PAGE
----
It's been a while since we've had an installment of the brilliant The Theatre Channel series. Filmed (mostly) at the Theatre Cafe, the series has had a midseason break but returns after a 3 month break for a big episode with the theme of the biggest songs you can think of - that's right, Showstoppers (no, not the improv comedy group though they're still fantastic)
The recurring theme for the first five episodes of this series is constant one-upmanship. Each episode outdid the last with bigger songs and bigger settings. Episode six is no different and ups the ante by venturing outside of The Theatre Cafe more than it has done before.
The show opens with Theatre Cafe manager Jack Malin recruiting for a new ensemble, cleverly advertising as "Help wanted" with a nod to this weeks reopenings of theatres. The new cafe Five consists of Anthony Starr, Danny Becker, Kayleigh Thadani, M-Jae
Cleopatra Isaac and Vicki Lee Taylor who replace the previous Cafe Four with an utterly joyful rendition of 'There's No Business Like Showbusiness'.
Pretty Woman star Danny Mac takes on lockdown favourite The Last Five Years giving us his best Jamie in a fabulous 'Moving Too Fast' sitting outside the cafe and blurring the lines between reality and fantasy in clever scenes featuring the New Cafe Five playing dual roles. Real life sisters Amber and Jade Davies give us their best Side Show with a medley of 'I Will Never Leave You' and 'Who Will Love Me As I Am' proving that talent is in short supply in that family.
The rest of the show ventures outside more than the other episodes have. Kerry Ellis delivers a powerful rendition of 'Always Starting Over' from If/Then - a refreshing song choice from a musical that has yet to make it this side of the pond and deserves to be more well known than it is.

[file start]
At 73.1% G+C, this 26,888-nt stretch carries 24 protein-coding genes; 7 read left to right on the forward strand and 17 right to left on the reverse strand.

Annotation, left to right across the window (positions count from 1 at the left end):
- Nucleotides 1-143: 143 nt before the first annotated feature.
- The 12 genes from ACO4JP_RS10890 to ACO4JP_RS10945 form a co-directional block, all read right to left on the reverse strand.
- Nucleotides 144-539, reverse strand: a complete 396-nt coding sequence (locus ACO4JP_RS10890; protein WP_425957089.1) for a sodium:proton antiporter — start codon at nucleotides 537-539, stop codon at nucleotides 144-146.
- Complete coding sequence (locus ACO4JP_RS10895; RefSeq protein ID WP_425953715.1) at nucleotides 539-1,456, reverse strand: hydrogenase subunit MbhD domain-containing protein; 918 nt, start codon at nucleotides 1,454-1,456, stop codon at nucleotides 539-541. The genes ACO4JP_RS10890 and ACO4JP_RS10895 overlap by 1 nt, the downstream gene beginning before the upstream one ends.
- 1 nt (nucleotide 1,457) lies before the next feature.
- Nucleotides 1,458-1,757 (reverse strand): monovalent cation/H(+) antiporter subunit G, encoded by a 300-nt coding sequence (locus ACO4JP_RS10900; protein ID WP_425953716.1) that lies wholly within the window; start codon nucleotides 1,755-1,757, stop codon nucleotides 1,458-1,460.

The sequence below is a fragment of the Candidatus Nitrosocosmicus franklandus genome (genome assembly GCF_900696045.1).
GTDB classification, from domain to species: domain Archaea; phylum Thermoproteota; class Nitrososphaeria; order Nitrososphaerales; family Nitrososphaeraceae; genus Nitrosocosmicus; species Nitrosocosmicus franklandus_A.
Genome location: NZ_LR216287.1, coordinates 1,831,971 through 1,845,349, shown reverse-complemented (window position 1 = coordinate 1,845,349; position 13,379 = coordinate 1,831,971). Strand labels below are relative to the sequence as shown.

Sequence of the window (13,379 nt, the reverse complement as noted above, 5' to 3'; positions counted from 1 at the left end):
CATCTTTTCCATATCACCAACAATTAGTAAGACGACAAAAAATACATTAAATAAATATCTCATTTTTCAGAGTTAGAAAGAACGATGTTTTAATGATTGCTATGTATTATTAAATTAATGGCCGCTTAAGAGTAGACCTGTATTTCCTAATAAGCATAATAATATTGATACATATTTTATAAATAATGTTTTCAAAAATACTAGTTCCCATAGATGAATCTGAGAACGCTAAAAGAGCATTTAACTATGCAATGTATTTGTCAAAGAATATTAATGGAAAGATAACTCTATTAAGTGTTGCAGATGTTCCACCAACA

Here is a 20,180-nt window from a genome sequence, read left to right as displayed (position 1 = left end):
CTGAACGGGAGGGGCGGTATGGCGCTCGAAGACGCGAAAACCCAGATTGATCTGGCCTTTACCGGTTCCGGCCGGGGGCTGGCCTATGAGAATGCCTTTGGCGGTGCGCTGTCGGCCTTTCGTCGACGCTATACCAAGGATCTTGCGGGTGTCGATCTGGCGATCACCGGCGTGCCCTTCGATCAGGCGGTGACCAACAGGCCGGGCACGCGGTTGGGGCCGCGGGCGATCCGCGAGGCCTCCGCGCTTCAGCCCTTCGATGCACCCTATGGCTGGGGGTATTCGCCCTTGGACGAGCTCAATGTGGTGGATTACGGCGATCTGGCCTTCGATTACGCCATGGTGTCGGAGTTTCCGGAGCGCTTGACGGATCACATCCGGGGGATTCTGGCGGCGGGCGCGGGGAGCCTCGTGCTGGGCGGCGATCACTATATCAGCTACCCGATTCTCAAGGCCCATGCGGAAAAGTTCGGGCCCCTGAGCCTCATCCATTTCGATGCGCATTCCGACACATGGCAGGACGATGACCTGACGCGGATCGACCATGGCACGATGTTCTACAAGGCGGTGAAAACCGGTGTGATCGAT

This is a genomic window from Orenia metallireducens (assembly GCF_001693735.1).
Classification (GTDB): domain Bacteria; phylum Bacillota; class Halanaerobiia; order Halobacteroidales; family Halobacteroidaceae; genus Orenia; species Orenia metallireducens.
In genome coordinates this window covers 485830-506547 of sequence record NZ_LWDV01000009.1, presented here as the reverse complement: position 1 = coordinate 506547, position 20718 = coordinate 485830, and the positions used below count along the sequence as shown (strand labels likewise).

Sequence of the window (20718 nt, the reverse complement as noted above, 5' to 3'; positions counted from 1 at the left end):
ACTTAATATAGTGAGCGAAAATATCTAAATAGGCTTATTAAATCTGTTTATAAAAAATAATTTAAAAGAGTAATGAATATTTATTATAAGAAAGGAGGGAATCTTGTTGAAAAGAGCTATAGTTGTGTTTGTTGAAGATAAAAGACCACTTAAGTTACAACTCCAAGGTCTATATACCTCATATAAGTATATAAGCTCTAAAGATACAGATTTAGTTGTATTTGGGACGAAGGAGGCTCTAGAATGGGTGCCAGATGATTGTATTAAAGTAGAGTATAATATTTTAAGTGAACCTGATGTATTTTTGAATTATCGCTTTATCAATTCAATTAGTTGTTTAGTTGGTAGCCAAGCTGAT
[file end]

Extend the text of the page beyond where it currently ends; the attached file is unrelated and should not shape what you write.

Layton Williams takes on a role he was born to play as he channels 'Lola' from Kinky Boots for a truly stunning 'Hold Me In Your Heart' venturing from performing on stage in a fabulous outfit that could have come straight out of the show to a confrontation with his father on the street. Bringing true beauty and emotion to the song, it feels like only a matter of time before Layton puts those kinky boots on his feet for real and is cast as Lola.
The standout performance of the night comes from Mary Poppins star Katie Deacon who delivers the very definition of a showstopper with 'Music and the Mirror' from A Chorus Line. Starting with a faithful rendition of the song, the performance gets bigger and bigger and so does the setting. Deacon showcases her incredible performance skills, dancing around the sights of London in what is surely The Theatre Channel's most ambitious performance to date. Truly jawdropping to watch, the performance is utterly mesmerising and is a testament to what can be achieved through the medium of virtual theatre.
There's more A Chorus Line to come as the episode ends with a lengthy behind-the-scenes feature, as the original producers of the iconic show revisit their memories on the show in memorandum to its Tony award winning choreographer Bob Avian. The feature also includes an interview with Hollywood superstar Antonio Banderes. A lovely bonus giving you more bang for your buck and a must see for any fans of the legendary show.
Producer Adam Blanshay has struck gold again with this episode. With some of the biggest and best names in musical theatre sinking their teeth into some classics and underrated gems in what are truly phenomenal sequences, The Theatre Channel have notched up their sixth sensational episode in a row. With a Rodgers and Hammerstein episode on the horizon, there is clearly no stopping this show.
All episodes of The Theatre Channel so far are available to stream from https://www.stream.theatre/season/108